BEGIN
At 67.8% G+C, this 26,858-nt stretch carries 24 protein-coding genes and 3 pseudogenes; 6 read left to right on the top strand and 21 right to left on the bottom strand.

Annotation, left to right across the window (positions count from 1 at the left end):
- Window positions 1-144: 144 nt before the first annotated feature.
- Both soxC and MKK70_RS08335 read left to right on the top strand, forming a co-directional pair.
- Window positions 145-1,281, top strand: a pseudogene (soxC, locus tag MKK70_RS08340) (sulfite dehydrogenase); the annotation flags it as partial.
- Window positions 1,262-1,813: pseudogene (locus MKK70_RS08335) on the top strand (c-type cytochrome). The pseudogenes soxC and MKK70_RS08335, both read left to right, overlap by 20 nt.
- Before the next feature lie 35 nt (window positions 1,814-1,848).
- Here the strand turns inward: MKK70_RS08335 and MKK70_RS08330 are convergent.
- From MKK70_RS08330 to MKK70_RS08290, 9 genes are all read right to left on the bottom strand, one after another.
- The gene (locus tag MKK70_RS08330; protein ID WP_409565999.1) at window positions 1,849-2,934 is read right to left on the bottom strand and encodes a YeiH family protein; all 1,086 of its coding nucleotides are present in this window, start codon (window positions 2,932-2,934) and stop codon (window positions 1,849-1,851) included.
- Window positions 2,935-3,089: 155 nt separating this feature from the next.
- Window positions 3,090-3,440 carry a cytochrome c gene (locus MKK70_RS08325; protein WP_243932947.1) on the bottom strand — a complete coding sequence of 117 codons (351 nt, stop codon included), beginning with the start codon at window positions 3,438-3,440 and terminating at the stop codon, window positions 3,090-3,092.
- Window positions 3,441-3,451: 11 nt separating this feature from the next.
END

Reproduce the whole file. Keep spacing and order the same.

At 67.8% G+C, this 26,858-nt stretch carries 24 protein-coding genes and 3 pseudogenes; 6 read left to right on the top strand and 21 right to left on the bottom strand.

Annotation, left to right across the window (positions count from 1 at the left end):
- Window positions 1-144: 144 nt before the first annotated feature.
- Both soxC and MKK70_RS08335 read left to right on the top strand, forming a co-directional pair.
- Window positions 145-1,281, top strand: a pseudogene (soxC, locus tag MKK70_RS08340) (sulfite dehydrogenase); the annotation flags it as partial.
- Window positions 1,262-1,813: pseudogene (locus MKK70_RS08335) on the top strand (c-type cytochrome). The pseudogenes soxC and MKK70_RS08335, both read left to right, overlap by 20 nt.
- Before the next feature lie 35 nt (window positions 1,814-1,848).
- Here the strand turns inward: MKK70_RS08335 and MKK70_RS08330 are convergent.
- From MKK70_RS08330 to MKK70_RS08290, 9 genes are all read right to left on the bottom strand, one after another.
- The gene (locus tag MKK70_RS08330; protein ID WP_409565999.1) at window positions 1,849-2,934 is read right to left on the bottom strand and encodes a YeiH family protein; all 1,086 of its coding nucleotides are present in this window, start codon (window positions 2,932-2,934) and stop codon (window positions 1,849-1,851) included.
- Window positions 2,935-3,089: 155 nt separating this feature from the next.
- Window positions 3,090-3,440 carry a cytochrome c gene (locus MKK70_RS08325; protein WP_243932947.1) on the bottom strand — a complete coding sequence of 117 codons (351 nt, stop codon included), beginning with the start codon at window positions 3,438-3,440 and terminating at the stop codon, window positions 3,090-3,092.
- Window positions 3,441-3,451: 11 nt separating this feature from the next.